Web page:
Senator Brandon Creighton, left, and State Representative Dan Huberty speak with constituents during the Lake Houston Area Chamber of Commerce State of the State luncheon. Photo by Jennifer Summer

Ahead of the Texas Legislature’s Special Session, which starts July 18, Texas State Representative Dan Huberty and Senator Brandon Creighton recapped the regular legislative session, bills that were passed and what to expect with the special session.
Huberty and Creighton were the special guests during the Lake Houston Area Chamber of Commerce’s State of the State luncheon June 26, where they also had the chance to take questions from constituents.
“This was a different session, clearly; for us in the Legislature, it was tough,” Huberty said. “This was my first session as the chairman of the public education committee.”
The Texas Legislature meets every odd-numbered year for 140 consecutive days. When all was said and done, more than 6,800 bills and joint resolutions were filed in both the House and Senate and more than 1,220 of those bills and resolutions were adopted by both chambers and sent to Governor Greg Abbott.
If all of the bills and legislation are not resolved before the end of the 140-day mark, the governor can call a special session to handle these issues, which he did. The special session will cover several different issues, such as a teacher pay increase of $1,000, administrative flexibility in teacher hiring and retention practices, school finance commission, and school choice for students with special needs, to name a few.
The special session can last up to 30 days and the legislative process starts over again, which means legislators must refile bills and redebate bills like in regular session.
“We (Texas) are required by the Constitution to pass a balanced budget and we did that this past session,” Huberty said. “When it comes to education, 37 percent of the budget goes toward education and 36 percent goes toward health and human services. We were able to set aside $75 million for districts experiencing rapid property value decreases and maintained $47.5 million for the new instructional facilities allotment. This is important for school districts like Humble ISD which is opening new schools like the elementary school in The Groves.”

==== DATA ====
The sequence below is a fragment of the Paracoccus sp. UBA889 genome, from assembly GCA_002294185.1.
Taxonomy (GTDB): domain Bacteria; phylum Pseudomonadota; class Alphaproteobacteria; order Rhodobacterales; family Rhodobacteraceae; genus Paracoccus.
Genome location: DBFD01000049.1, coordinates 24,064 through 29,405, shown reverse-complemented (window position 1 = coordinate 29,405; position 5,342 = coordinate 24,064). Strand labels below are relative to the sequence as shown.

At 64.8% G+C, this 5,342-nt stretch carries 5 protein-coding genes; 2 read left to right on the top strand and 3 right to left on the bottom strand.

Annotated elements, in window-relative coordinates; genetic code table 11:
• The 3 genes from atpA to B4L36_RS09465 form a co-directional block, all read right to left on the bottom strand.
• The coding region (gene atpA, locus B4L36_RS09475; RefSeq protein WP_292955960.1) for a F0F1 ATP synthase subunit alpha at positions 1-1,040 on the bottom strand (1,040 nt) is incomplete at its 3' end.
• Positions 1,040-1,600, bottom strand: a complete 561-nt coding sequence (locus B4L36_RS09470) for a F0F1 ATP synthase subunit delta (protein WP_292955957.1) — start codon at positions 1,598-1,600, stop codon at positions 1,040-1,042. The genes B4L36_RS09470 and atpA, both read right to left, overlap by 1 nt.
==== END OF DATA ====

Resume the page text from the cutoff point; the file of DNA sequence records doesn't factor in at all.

Huberty also spoke on a new bill, “David’s Law,” which addresses cyberbullying in schools. The bill relates to the harassment, bullying and cyberbullying of a public school student or minor, certain mental health programs for public school students, and increasing a criminal penalty.
“When we were kids, the bullies would stay at school and home was a place where we could spend time with our friends and family; but now, with social media, we face bullying everywhere,” Huberty said. “It just continues to get worse and it is frustrating. We also have done more the past few sessions to help children with special needs. We have more to do.”
Additionally, Creighton worked on several items in his legislative agenda, such as supporting the ports in Texas, which helps business and the economy; funding for transportation and water infrastructure; and budgeting for Child Protective Services.
“We worked closely with Huberty on David’s Law and will work to tackle the school finance system and eventually overhaul property tax issues,” Creighton said. “I want to continue to hear from our constituents on things we can work and improve on. In my time, I have never seen 19-20 issues that need to be dealt with during the special session, so we will work hard to make sure everything is handled during these 30 days.”

 

 

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Jennifer L. Summer
Author: Jennifer L. SummerEmail: This email address is being protected from spambots. You need JavaScript enabled to view it.